Now that summer is here and the weather will allow most people in the northern hemisphere to get outside and tend to their gardens, it is time for you to start thinking about yours.
If you have a garden filled with colorful and good-looking flowers, you’ll want to maximize the look of it throughout the warm months. Mulching can be one of those methods that add a grand look to your flower beds, as well as helping the garden retain moisture in the soil and suppress weeds that compete with your plants for space. Mulching in the garden can be wonderful if done correctly, but can also be a challenge if never done before. Here is how to mulch a flower bed.
Choosing the right mulch
When selecting mulch, one will have to find one that compliments the beauty of their flower bed and can last through one or two growing seasons. Natural mulches are perfect for this kind of thing.
I like to use a mulch that includes nut shells and wood chips as they degrade slowly and aren’t a pain to look at. Make sure to research your mulch, ensuring that you aren’t putting in one that destroys the life of your flower plants.
Measuring the mulch
Because you want a two to three inch layer of mulch in your flower bed, you can’t simply measure out your garden and know how much mulch to obtain based on that measurement alone. Measure your garden in square feet and multiply it roughly based on how deep you want the layers of mulch to be. It is better to start slowly as you can always add more mulch.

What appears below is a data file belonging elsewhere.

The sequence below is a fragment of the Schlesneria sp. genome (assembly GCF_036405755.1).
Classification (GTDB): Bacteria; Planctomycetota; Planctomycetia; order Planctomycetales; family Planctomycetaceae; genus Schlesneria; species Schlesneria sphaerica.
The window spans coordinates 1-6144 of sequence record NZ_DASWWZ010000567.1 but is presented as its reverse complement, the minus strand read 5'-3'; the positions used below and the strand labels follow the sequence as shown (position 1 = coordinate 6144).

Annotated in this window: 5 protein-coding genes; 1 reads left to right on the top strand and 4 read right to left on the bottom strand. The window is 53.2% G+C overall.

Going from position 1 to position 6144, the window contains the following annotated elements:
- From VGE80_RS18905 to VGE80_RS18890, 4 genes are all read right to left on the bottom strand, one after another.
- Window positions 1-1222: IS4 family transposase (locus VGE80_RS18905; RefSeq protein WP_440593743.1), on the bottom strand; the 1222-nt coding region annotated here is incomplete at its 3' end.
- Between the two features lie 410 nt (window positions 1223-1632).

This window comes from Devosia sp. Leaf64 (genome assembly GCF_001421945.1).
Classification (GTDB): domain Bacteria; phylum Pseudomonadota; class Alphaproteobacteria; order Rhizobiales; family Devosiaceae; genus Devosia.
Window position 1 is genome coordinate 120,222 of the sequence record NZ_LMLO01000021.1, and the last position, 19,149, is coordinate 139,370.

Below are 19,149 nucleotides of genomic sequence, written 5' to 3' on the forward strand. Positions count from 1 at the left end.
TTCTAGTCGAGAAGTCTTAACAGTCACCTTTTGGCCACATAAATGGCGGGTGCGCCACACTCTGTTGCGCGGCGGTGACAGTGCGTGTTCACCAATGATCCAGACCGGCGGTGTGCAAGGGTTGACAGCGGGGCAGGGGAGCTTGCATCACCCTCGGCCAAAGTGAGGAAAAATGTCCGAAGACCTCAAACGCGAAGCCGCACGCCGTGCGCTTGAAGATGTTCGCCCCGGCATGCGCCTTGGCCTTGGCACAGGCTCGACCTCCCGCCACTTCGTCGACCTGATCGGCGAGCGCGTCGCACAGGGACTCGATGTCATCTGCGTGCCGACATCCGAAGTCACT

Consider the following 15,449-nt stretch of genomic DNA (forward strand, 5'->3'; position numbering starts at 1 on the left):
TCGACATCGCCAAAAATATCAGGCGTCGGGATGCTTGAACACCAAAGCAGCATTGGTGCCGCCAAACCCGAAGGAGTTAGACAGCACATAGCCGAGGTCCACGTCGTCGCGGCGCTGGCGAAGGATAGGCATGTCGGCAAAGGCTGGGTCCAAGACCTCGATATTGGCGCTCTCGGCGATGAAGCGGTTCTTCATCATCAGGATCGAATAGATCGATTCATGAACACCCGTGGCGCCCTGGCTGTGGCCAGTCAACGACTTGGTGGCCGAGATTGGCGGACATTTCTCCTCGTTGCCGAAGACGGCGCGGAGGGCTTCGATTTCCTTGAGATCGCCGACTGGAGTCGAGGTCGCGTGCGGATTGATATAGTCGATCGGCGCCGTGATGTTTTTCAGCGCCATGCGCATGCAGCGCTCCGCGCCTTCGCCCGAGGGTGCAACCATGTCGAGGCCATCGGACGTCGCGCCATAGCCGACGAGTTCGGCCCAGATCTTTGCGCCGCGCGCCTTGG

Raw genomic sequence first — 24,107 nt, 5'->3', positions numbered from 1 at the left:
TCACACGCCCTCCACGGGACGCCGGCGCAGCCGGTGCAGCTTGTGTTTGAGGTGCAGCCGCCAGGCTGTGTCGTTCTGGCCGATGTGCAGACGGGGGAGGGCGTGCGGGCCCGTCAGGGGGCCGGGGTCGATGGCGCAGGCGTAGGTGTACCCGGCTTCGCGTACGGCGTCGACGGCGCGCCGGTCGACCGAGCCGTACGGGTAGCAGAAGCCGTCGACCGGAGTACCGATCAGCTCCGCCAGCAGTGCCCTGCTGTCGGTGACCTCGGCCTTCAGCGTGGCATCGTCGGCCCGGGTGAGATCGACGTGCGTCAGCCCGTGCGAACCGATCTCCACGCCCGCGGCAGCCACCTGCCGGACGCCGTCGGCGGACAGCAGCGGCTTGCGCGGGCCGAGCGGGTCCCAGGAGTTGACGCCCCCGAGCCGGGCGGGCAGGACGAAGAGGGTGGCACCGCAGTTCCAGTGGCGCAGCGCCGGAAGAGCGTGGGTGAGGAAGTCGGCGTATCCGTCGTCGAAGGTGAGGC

Pick weeds and lay down newspaper
Newspaper isn’t just for reading as it can also be used as a barrier between your soil and the mulch. You’ll want to pick all the weeds out of your flower bed and lay down newspaper before you mulch. The paper will provide a nice barrier to unfriendly weed seedlings: go three or four layers of paper to get a nice barrier. Water the flowers before mulching.
Spread the mulch
Make sure to spread the mulch evenly throughout your flower bed to your desired thickness. Keep the mulch at least two inches away from the stems of plants and six inches away from buildings and such. You can use a rack or wear gloves and spread the mulch around with your hands. The more even the mulch is, the better.